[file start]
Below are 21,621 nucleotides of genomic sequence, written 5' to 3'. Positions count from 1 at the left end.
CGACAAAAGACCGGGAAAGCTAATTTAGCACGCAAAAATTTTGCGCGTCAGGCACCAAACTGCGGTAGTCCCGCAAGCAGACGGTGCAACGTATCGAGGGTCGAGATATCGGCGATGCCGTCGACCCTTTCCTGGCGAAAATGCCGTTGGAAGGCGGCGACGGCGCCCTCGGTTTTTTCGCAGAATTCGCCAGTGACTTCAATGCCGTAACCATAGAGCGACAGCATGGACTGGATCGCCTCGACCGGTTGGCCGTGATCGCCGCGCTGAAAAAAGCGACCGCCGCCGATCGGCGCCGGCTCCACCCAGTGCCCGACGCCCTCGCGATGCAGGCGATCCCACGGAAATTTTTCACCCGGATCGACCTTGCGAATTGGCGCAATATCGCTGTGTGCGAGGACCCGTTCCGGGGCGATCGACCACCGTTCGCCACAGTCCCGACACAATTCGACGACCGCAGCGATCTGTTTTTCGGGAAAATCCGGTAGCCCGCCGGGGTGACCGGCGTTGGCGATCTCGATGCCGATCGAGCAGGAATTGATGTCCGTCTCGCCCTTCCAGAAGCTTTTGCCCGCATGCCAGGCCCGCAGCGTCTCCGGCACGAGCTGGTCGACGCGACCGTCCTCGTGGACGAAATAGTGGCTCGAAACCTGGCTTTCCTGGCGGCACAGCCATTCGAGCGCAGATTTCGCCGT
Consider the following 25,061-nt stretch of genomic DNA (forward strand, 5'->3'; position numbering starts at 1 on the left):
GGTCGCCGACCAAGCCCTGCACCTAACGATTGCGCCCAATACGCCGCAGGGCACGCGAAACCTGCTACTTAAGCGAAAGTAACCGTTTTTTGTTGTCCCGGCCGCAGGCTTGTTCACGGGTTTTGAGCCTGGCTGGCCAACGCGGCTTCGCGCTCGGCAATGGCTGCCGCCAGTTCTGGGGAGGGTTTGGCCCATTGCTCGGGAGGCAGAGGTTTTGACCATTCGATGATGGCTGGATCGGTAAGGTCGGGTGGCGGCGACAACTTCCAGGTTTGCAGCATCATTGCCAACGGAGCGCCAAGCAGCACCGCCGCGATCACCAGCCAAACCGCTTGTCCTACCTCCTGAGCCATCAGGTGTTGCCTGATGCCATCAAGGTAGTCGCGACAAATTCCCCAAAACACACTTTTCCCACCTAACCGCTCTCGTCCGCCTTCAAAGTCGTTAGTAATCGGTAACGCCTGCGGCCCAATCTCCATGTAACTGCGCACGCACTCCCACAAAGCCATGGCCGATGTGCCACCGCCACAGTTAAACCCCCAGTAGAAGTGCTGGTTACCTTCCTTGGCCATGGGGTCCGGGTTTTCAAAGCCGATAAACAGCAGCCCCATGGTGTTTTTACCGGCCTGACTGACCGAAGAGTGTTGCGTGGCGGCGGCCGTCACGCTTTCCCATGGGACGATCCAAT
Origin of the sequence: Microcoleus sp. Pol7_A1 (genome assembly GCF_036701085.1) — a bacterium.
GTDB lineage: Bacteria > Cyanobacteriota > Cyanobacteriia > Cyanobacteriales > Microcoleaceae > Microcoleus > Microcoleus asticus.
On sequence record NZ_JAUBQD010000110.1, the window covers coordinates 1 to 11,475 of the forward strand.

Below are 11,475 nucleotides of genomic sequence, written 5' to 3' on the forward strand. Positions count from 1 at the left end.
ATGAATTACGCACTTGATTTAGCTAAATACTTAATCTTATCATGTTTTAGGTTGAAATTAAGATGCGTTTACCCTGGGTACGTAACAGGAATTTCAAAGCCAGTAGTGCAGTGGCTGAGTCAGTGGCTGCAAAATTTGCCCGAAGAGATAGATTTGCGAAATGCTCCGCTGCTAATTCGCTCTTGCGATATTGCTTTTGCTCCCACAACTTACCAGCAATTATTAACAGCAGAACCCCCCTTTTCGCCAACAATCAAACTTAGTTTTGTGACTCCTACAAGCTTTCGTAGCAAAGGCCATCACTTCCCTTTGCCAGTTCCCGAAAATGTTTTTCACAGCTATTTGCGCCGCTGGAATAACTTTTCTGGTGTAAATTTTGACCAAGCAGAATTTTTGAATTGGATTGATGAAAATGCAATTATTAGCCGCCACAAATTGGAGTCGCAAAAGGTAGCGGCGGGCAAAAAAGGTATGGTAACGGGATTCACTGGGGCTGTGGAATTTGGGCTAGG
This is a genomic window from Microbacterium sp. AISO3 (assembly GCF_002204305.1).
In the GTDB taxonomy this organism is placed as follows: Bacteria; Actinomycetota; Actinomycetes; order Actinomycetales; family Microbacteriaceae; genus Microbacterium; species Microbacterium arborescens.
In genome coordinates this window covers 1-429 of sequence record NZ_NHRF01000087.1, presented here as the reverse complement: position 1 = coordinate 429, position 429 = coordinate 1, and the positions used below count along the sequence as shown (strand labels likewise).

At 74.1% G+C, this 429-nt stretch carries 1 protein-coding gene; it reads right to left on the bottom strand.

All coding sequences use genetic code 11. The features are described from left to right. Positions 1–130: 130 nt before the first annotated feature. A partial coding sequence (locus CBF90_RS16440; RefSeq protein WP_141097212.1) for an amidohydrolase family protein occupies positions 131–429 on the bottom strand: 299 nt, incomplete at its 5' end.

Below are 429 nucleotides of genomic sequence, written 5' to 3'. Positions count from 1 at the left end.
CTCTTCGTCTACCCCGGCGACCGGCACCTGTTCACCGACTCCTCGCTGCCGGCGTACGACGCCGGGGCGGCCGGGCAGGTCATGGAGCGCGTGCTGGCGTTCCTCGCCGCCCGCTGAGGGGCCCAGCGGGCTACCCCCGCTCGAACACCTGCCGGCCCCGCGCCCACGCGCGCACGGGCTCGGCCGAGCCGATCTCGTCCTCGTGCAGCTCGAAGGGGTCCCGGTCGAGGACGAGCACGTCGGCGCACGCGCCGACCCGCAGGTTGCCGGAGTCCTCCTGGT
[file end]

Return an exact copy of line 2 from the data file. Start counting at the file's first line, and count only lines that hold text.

CGACAAAAGACCGGGAAAGCTAATTTAGCACGCAAAAATTTTGCGCGTCAGGCACCAAACTGCGGTAGTCCCGCAAGCAGACGGTGCAACGTATCGAGGGTCGAGATATCGGCGATGCCGTCGACCCTTTCCTGGCGAAAATGCCGTTGGAAGGCGGCGACGGCGCCCTCGGTTTTTTCGCAGAATTCGCCAGTGACTTCAATGCCGTAACCATAGAGCGACAGCATGGACTGGATCGCCTCGACCGGTTGGCCGTGATCGCCGCGCTGAAAAAAGCGACCGCCGCCGATCGGCGCCGGCTCCACCCAGTGCCCGACGCCCTCGCGATGCAGGCGATCCCACGGAAATTTTTCACCCGGATCGACCTTGCGAATTGGCGCAATATCGCTGTGTGCGAGGACCCGTTCCGGGGCGATCGACCACCGTTCGCCACAGTCCCGACACAATTCGACGACCGCAGCGATCTGTTTTTCGGGAAAATCCGGTAGCCCGCCGGGGTGACCGGCGTTGGCGATCTCGATGCCGATCGAGCAGGAATTGATGTCCGTCTCGCCCTTCCAGAAGCTTTTGCCCGCATGCCAGGCCCGCAGCGTCTCCGGCACGAGCTGGTCGACGCGACCGTCCTCGTGGACGAAATAGTGGCTCGAAACCTGGCTTTCCTGGCGGCACAGCCATTCGAGCGCAGATTTCGCCGT